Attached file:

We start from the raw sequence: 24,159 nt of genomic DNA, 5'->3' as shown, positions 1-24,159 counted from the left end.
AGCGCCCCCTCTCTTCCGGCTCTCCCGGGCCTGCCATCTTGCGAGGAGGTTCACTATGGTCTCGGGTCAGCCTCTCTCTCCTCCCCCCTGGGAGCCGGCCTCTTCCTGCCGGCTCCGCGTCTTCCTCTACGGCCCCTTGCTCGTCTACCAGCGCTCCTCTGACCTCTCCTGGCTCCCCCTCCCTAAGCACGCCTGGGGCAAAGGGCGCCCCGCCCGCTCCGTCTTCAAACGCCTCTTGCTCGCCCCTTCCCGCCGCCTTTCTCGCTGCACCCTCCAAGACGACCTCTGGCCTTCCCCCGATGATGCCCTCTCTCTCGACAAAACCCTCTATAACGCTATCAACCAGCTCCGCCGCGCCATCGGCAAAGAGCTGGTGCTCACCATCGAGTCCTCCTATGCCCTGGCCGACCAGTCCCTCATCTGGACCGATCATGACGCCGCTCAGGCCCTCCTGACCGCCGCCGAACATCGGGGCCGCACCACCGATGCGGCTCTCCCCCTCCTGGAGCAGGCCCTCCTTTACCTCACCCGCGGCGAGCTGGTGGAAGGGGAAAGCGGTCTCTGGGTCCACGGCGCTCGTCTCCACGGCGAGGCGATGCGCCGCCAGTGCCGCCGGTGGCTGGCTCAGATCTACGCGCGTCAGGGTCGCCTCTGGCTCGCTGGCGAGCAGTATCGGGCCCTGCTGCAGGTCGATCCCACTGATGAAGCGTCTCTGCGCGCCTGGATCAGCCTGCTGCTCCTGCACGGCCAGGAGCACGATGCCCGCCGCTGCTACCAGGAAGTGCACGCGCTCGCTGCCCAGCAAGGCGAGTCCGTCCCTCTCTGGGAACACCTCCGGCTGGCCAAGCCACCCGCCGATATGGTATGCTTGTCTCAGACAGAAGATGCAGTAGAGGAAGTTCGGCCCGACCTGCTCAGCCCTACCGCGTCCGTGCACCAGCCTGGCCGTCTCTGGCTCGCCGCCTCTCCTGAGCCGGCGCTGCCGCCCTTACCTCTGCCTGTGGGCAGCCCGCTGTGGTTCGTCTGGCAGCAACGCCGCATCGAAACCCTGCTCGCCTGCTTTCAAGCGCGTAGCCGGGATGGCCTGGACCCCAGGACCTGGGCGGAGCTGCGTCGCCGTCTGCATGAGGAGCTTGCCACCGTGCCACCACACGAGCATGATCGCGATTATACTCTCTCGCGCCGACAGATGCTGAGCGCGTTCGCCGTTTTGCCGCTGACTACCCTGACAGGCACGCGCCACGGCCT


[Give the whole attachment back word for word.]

We start from the raw sequence: 24,159 nt of genomic DNA, 5'->3' as shown, positions 1-24,159 counted from the left end.
AGCGCCCCCTCTCTTCCGGCTCTCCCGGGCCTGCCATCTTGCGAGGAGGTTCACTATGGTCTCGGGTCAGCCTCTCTCTCCTCCCCCCTGGGAGCCGGCCTCTTCCTGCCGGCTCCGCGTCTTCCTCTACGGCCCCTTGCTCGTCTACCAGCGCTCCTCTGACCTCTCCTGGCTCCCCCTCCCTAAGCACGCCTGGGGCAAAGGGCGCCCCGCCCGCTCCGTCTTCAAACGCCTCTTGCTCGCCCCTTCCCGCCGCCTTTCTCGCTGCACCCTCCAAGACGACCTCTGGCCTTCCCCCGATGATGCCCTCTCTCTCGACAAAACCCTCTATAACGCTATCAACCAGCTCCGCCGCGCCATCGGCAAAGAGCTGGTGCTCACCATCGAGTCCTCCTATGCCCTGGCCGACCAGTCCCTCATCTGGACCGATCATGACGCCGCTCAGGCCCTCCTGACCGCCGCCGAACATCGGGGCCGCACCACCGATGCGGCTCTCCCCCTCCTGGAGCAGGCCCTCCTTTACCTCACCCGCGGCGAGCTGGTGGAAGGGGAAAGCGGTCTCTGGGTCCACGGCGCTCGTCTCCACGGCGAGGCGATGCGCCGCCAGTGCCGCCGGTGGCTGGCTCAGATCTACGCGCGTCAGGGTCGCCTCTGGCTCGCTGGCGAGCAGTATCGGGCCCTGCTGCAGGTCGATCCCACTGATGAAGCGTCTCTGCGCGCCTGGATCAGCCTGCTGCTCCTGCACGGCCAGGAGCACGATGCCCGCCGCTGCTACCAGGAAGTGCACGCGCTCGCTGCCCAGCAAGGCGAGTCCGTCCCTCTCTGGGAACACCTCCGGCTGGCCAAGCCACCCGCCGATATGGTATGCTTGTCTCAGACAGAAGATGCAGTAGAGGAAGTTCGGCCCGACCTGCTCAGCCCTACCGCGTCCGTGCACCAGCCTGGCCGTCTCTGGCTCGCCGCCTCTCCTGAGCCGGCGCTGCCGCCCTTACCTCTGCCTGTGGGCAGCCCGCTGTGGTTCGTCTGGCAGCAACGCCGCATCGAAACCCTGCTCGCCTGCTTTCAAGCGCGTAGCCGGGATGGCCTGGACCCCAGGACCTGGGCGGAGCTGCGTCGCCGTCTGCATGAGGAGCTTGCCACCGTGCCACCACACGAGCATGATCGCGATTATACTCTCTCGCGCCGACAGATGCTGAGCGCGTTCGCCGTTTTGCCGCTGACTACCCTGACAGGCACGCGCCACGGCCT